After every game of the 2011-2012 season, each Rangers' player will be assigned a letter grade based on his individual performance, impact on the game and outlook going forward.
Full disclosure—the results of a shootout will never impact my overall analysis of a player’s performance in a particular game. The shootout awards a gimmick point in the standings, one that will help the Rangers earn a spot, but not succeed, in the playoffs. We have seen first-hand that a playoff position built on shootout victories does not bode well for success in the second season, something that should be the primary expectation for the Rangers and their fans.
With that said, let’s take a look at the grades:
At this point you have to think that Gaborik’s nagging injuries last season were more serious than anyone within the organization was letting on. He has been so explosive and dynamic on both ends of the ice so far this season, a trend that continued last night against Anaheim.
After Wolski left the game with an injury, Gaborik seemed like he was taking extra shifts on almost every line. Give him a ton of credit, he jumped from line-to-line all night long and still managed to create scoring chances (seven shots on goal), whether he was playing with Stepan-Fedotenko, Boyle-Prust, or Anisimov-Christensen. Throw in a perfect cross-ice pass to Jeff Woywitka for the first Rangers' goal and Gaborik was, once again, the best forward on the ice for either team.
Despite recording only one shot on goal, I thought Anisimov played his best game of the season last night. He had a little extra jump in his step from early on in the first period and stayed aggressive in the offensive zone, creating turnovers and scoring chances. Anisimov’s improved play was rewarded with nearly 16 minutes of ice-time, and increased responsibility once Wolski left the game mid-way through the first period. I don’t know what changed, but maybe some roster spot competition has finally kicked Anisimov into gear.
McDonagh failed to step up, ultimately screening Lundqvist on the Anaheim goal, and he missed a wide-open net in overtime on a pass from Girardi that would have ended the game. However, he still earns an “A” in my book. McDonagh played with a ferocity that we have yet to see from him in his young career. He knocked Corey Perry right off his skates after he charged hard on Lundqvist after the whistle and he wrestled Bobby Ryan to the ground later in the game. McDonagh seemed to be playing with a chip on his shoulder—we see something new from this kid every game.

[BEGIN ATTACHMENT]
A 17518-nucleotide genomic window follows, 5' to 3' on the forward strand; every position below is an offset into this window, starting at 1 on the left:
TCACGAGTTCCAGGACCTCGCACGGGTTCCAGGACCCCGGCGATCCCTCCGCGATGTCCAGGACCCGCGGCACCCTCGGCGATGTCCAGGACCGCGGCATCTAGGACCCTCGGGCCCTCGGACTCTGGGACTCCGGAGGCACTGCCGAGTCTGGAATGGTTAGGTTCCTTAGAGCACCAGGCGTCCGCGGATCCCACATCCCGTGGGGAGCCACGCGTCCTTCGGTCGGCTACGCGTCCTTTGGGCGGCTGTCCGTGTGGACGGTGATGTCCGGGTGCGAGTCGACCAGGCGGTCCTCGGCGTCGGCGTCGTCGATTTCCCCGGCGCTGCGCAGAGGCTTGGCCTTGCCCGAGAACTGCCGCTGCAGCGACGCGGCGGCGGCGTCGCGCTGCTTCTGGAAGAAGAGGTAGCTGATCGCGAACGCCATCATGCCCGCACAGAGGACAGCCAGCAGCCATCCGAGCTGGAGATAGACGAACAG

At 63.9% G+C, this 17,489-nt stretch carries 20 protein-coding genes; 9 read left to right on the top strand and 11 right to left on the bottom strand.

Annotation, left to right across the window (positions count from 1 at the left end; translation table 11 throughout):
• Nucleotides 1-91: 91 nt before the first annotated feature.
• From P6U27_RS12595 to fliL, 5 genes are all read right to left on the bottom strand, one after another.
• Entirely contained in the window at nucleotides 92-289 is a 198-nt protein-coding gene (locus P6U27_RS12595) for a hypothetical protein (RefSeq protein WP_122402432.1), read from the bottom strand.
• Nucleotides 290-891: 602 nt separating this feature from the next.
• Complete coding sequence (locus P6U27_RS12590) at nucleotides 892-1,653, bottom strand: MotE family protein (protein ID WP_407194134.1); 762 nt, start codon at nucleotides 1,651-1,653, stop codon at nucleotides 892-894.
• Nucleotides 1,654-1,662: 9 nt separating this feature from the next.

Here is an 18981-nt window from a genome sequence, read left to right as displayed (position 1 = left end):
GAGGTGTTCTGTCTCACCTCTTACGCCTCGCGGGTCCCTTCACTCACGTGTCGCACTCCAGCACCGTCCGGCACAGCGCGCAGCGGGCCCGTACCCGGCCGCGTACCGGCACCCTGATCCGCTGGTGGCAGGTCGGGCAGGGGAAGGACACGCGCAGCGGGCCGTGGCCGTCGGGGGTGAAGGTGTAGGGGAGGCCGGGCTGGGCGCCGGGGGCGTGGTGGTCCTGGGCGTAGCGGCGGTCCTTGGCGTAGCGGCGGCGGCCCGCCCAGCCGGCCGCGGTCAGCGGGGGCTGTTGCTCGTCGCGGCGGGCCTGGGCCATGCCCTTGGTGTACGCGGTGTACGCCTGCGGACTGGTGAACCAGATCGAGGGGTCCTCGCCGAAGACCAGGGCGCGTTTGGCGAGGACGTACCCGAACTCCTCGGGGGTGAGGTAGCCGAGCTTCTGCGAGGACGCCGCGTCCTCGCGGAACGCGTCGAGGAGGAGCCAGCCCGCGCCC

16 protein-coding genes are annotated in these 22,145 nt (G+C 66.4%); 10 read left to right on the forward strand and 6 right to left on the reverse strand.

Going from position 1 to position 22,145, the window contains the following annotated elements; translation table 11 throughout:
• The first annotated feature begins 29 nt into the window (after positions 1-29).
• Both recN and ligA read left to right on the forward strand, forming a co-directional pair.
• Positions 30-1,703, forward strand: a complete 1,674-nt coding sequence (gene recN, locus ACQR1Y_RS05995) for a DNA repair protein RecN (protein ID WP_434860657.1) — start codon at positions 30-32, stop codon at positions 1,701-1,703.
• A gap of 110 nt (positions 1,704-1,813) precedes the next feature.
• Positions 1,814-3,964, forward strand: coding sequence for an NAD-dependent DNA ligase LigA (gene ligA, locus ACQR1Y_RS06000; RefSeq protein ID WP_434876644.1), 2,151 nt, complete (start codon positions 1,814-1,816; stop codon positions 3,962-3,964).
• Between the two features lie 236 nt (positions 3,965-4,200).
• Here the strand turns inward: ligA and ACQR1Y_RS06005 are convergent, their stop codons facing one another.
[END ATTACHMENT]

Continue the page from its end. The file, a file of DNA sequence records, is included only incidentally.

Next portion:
What else is there to say about Sauer? Seriously, what else is there to say? He doesn’t contribute much on the offensive end, but he is unbelievably steady in his own zone. Has he been on the ice for a goal against yet this year? That's a serious question, because I don’t remember any.
Michael Del Zotto
You have to think that even Tortorella is starting to come around on Del Zotto. In a lot of ways, he and Sauer are the perfect pair—the smooth skater with remarkable, yet sometimes reckless, playmaking ability, and the stay-at-home sweeper defenseman that doesn’t let anything past him. It seems like Del Zotto has become more comfortable jumping into the rush, knowing that Sauer has him covered. Even from the side of the net, he felt comfortable enough to risk his shot flying around the boards and out of the zone knowing that Sauer would be back there. I love his aggressiveness and I think he is probably here to stay. Top 10 in the NHL in plus/minus isn't bad.
Once again, Dubinsky failed to put the puck in the net and was an absolute atrocity in the face-off circle. Despite his struggles, however, he really seems to have his motor running on the offensive end and looks comfortable playing alongside Richards and Callahan. Above all, I loved the matching minor penalty he took after getting involved with Corey Perry in the first period. I wish they dropped the gloves—that’s the kind of emotion I want to see on a nightly basis.
There are a lot of things that Callahan does really well, but coming in alone on the goalie might not be one of them. I love the Captain, but he’s not the guy who I want to see with a clear breakaway from the red-line.
Callahan has adjusted well to playing in front of the net on the power-play. His deflection ability has become noticeably better and, more so than any other player on this team, he is committed to getting the puck straight to the net (six shots).
Is it possible that Girardi doesn’t get enough credit for the work he has done so far this season. I think most would give him props for stepping in for Staal as the Rangers' shutdown defenseman, but few would actually admit that he might be better. Girardi leads the entire NHL in minutes played per game and still manages to contribute offensively. League take notice—Girardi is a beast.